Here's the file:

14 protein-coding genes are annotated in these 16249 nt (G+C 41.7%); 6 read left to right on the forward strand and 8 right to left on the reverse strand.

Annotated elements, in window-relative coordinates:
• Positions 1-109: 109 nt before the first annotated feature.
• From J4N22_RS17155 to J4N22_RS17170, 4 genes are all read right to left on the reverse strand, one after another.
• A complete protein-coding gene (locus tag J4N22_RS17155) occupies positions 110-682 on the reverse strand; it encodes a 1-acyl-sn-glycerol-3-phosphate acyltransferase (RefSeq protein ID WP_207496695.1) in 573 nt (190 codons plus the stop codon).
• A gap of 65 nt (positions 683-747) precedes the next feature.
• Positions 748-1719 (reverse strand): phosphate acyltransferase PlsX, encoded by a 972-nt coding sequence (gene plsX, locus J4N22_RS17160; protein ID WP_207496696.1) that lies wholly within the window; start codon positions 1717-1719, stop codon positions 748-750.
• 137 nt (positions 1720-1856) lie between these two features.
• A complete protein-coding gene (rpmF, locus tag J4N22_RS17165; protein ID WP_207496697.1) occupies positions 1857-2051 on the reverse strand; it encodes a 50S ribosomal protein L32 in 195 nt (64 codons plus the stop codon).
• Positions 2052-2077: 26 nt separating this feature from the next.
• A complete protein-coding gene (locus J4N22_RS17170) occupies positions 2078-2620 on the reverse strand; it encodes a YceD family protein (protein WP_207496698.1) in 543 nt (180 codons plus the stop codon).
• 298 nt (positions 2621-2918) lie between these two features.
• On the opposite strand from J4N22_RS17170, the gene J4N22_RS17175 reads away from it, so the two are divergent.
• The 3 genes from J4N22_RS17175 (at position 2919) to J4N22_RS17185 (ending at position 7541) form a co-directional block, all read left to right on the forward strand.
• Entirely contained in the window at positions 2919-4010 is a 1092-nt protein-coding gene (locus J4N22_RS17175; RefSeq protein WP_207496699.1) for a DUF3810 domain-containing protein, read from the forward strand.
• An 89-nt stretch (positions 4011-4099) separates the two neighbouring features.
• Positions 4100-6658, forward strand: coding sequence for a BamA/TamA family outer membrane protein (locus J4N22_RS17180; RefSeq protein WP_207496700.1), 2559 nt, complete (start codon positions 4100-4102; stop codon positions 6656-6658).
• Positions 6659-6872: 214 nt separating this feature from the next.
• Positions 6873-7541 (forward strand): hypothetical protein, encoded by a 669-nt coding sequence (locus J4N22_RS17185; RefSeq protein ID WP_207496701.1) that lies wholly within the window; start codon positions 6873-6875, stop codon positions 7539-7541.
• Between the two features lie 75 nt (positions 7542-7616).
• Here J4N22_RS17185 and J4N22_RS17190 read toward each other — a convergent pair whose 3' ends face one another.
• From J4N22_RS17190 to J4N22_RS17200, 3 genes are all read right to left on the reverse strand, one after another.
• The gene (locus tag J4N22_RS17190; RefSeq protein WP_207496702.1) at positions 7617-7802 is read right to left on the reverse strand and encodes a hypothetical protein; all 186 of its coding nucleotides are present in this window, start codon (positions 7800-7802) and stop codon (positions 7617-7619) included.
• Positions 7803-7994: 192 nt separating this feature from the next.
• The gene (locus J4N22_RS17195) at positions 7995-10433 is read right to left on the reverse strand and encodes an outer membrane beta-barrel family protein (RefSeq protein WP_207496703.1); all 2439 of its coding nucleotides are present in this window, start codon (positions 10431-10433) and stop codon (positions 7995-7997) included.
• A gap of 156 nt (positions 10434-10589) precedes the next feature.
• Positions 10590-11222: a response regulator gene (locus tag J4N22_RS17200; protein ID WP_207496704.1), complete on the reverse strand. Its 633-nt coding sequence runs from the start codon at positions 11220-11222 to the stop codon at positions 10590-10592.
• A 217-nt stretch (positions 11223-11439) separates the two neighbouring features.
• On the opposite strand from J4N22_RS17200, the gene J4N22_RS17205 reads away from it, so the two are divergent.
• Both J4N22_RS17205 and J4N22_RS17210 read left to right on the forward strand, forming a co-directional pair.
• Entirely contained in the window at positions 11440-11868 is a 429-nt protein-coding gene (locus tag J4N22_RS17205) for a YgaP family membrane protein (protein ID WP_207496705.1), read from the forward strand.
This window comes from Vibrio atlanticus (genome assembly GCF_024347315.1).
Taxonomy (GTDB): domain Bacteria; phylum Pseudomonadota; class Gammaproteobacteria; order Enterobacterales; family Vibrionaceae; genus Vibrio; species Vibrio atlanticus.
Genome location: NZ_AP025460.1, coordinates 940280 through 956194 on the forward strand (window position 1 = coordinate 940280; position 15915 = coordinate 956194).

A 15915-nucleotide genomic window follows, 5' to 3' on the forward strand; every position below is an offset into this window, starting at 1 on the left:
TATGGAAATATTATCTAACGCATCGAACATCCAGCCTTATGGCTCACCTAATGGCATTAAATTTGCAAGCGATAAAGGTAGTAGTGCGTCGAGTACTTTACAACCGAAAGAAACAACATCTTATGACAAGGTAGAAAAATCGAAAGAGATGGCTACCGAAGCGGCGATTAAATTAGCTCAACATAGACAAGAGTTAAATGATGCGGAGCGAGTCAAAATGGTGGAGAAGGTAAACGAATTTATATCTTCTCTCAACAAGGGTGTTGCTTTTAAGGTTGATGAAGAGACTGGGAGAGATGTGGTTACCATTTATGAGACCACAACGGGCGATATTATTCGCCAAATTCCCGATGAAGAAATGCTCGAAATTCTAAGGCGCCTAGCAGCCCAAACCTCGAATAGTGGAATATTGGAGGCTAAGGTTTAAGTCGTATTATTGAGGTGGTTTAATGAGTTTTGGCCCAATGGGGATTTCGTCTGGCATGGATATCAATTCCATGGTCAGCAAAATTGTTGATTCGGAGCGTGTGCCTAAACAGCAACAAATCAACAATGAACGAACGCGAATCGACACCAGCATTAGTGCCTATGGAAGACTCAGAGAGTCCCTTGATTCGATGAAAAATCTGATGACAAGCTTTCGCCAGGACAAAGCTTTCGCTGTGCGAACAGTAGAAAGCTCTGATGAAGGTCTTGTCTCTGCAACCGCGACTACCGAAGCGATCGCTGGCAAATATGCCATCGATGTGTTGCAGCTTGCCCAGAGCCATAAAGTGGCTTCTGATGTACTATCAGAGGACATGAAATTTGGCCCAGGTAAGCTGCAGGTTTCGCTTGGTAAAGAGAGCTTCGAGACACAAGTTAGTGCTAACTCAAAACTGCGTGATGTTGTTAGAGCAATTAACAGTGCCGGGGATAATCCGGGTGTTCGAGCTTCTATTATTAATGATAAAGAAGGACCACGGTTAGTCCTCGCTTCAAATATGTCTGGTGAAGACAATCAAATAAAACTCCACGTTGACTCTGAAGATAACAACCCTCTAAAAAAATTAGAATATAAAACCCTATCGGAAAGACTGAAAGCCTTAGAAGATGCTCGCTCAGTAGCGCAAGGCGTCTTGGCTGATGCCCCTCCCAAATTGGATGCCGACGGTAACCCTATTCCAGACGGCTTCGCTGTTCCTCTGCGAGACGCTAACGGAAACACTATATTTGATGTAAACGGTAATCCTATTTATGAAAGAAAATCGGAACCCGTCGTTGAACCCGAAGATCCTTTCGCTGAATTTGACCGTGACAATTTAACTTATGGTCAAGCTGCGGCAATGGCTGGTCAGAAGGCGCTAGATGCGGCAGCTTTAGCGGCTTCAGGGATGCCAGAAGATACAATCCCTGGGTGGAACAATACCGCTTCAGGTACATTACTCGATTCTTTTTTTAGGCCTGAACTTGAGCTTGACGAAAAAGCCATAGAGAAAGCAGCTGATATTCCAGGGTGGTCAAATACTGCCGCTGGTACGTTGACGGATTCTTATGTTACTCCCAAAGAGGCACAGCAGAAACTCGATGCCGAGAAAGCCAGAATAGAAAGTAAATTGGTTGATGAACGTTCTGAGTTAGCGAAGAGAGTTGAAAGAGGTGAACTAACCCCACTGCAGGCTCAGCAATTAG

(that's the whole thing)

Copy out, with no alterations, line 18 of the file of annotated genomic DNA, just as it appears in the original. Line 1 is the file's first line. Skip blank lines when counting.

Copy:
• Positions 6659-6872: 214 nt separating this feature from the next.